Classical Greece

The tradition of philosophy in Ancient Greece accompanied its literary development. Greek learning had a profound influence on Western and Middle Eastern civilizations. The works of Socrates, Plato, Aristotle, and other Greek philosophers profoundly influenced Classical thought, the Islamic Golden Age, and the Renaissance.

In medicine, doctors still refer to the Hippocratic oath, instituted by Hippocrates, regarded as foremost in laying the foundations of medicine as a science. Galen built on Hippocrates' theory of the four humours, and his writings became the foundation of medicine in Europe and the Middle East for centuries. The physicians Herophilos and Paulus Aegineta were pioneers in the study of anatomy, while Pedanius Dioscorides wrote an extensive treatise on the practice of pharmacology.

The period of Classical Greece (from 800BC until the rise of Macedon, a Greek state in the north) is that most often associated with Greek advances in science. Thales of Miletus is regarded by many as the father of science; he was the first of the ancient philosophers to seek to explain the physical world in terms of natural rather than supernatural causes. Pythagoras was a mathematician often described as the "father of numbers"; it is believed that he had the pioneering insight into the numerical ratios that determine the musical scale, and the Pythagorean theorem is commonly attributed to him. Diophantus of Alexandria, in turn, was the "father of algebra". Many parts of modern geometry are based on the work of Euclid, while Eratosthenes was one of the first scientific geographers, calculating the circumference of the earth and conceiving the first maps based on scientific principles.

The Hellenistic period, following Alexander's conquests, continued and built upon this knowledge. Hipparchus is considered the pre-eminent astronomical observer of the ancient world, and was probably the first to develop an accurate method for the prediction of solar eclipse, while Aristarchus of Samos was the first known astronomer to propose a heliocentric model of the solar system, though the geocentric model of Ptolemy was more commonly accepted until the seventeenth century. Ptolemy also contributed substantially to cartography and to the science of optics. For his part Archimedes was the first to calculate the value of π and a geometric series, and also the earliest known mathematical physicist discovering the law of buoyancy, as well as conceiving the irrigation device known as Archimedes' screw.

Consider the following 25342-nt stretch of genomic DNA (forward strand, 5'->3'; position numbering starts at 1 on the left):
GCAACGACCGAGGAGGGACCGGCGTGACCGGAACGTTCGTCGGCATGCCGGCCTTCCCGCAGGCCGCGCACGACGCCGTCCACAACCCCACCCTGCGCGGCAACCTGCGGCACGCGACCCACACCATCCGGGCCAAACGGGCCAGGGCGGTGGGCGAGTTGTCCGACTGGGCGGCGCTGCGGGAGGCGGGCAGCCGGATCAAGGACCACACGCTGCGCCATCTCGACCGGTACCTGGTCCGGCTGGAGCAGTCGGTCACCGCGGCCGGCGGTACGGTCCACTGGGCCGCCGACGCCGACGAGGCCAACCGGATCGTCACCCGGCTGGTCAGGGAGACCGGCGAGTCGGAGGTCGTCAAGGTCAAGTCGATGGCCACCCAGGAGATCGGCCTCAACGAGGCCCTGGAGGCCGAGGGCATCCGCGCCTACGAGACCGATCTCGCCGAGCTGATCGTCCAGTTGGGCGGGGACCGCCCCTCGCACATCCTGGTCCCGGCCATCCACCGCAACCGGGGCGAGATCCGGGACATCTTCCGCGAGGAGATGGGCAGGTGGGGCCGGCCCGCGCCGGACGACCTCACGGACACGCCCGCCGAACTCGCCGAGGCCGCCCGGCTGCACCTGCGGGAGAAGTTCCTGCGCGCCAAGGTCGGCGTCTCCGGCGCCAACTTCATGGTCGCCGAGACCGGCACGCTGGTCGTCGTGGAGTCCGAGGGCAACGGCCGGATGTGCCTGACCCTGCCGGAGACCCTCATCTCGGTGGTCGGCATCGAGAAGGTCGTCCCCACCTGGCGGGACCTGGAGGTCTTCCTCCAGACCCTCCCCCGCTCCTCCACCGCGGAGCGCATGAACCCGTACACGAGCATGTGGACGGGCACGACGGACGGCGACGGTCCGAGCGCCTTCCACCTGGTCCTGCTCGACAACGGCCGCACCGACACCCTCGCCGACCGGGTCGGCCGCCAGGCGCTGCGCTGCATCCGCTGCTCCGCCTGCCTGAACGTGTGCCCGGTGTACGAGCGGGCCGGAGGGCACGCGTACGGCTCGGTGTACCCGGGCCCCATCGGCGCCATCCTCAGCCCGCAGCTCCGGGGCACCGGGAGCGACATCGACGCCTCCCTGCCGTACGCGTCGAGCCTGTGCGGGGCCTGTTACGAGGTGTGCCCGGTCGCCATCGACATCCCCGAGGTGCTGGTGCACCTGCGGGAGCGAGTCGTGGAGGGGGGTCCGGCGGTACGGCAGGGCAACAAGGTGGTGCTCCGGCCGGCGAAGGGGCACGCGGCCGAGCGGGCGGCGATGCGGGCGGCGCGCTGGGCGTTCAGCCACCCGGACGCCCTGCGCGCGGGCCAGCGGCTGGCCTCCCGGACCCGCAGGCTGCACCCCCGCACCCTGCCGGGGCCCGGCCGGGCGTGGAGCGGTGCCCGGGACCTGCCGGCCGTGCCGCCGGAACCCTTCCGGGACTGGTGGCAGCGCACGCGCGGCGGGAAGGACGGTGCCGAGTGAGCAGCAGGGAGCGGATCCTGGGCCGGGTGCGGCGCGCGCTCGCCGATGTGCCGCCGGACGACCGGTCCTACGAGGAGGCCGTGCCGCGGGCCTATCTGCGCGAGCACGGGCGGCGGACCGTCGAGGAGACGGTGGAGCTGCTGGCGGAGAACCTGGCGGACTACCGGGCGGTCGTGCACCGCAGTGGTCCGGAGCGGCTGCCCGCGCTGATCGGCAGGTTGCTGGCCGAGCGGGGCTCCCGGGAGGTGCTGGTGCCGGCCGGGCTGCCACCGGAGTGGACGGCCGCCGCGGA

Byzantine Greece

The Byzantine period remained largely a period of preservation in terms of classical Greco-Roman texts; there were, however, significant advances made in the fields of medicine and historical scholarship. Theological philosophy also remained an area of study, and there was, while not matching the achievements of preceding ages, a certain increase in the professionalism of study of these subjects, epitomized by the founding of the University of Constantinople.

Isidore of Miletus and Anthemius of Tralles, the architects of the famous Hagia Sophia in Constantinople, also contributed towards mathematical theories concerning architectural form, and the perceived mathematical harmony needed to create a multi-domed structure. These ideas were to prove a heavy influence on the Ottoman architect Sinan in his creation of the Blue Mosque, also in Constantinople. Tralles in particular produced several treatises on the Natural Sciences, as well as his other forays into mathematics such as Conic Sections.

The gradual migration of Greeks from Byzantium to the Italian city states following the decline of the Byzantine Empire, and the texts they brought with them combined with the academic positions they held, was a major factor in lighting the first sparks of the Italian Renaissance.

Modern Greece

Greeks continue to contribute to science and technology in the modern world. John Argyris, a Greek mathematician and engineer, is responsible for the invention of finite element analysis and the direct stiffness method, relative to physics. Mathematician Constantin Carathéodory worked in the fields of real analysis, the calculus of variations, and measure theory in the early 20th century, and went on to assist Albert Einstein in the mathematical part of his theory of relativity. Biologist Fotis Kafatos pioneers in the field of molecular cloning and genomics; Dimitris Nanopoulos is a noted theoretical physicist, having made significant contributions to the fields of particle physics and cosmology. In medicine, Georgios Papanikolaou contributed heavily to the development of cancer screening with his Pap smear. The Greek car designer Alec Issigonis created the iconic Mini automobile, while the computer scientist Michael Dertouzos was amongst the pioneers of the internet. Nicolas Negroponte chairman of the Massachusetts Institute of Technology Media Lab is one of the founders of the program One Laptop Per Child, a non-profit organisation aiming to extend Internet access in developing countries.

Dance

Greece has a continuous history of native dances reaching from antiquity till the modern era. It began in the Minoan period.

Classical Greece

Ancient Greeks believed that dancing was invented by the gods and therefore associated it with religious ceremony. They believed that the gods offered this gift to select mortals only, who in turn taught dancing to their fellow-men.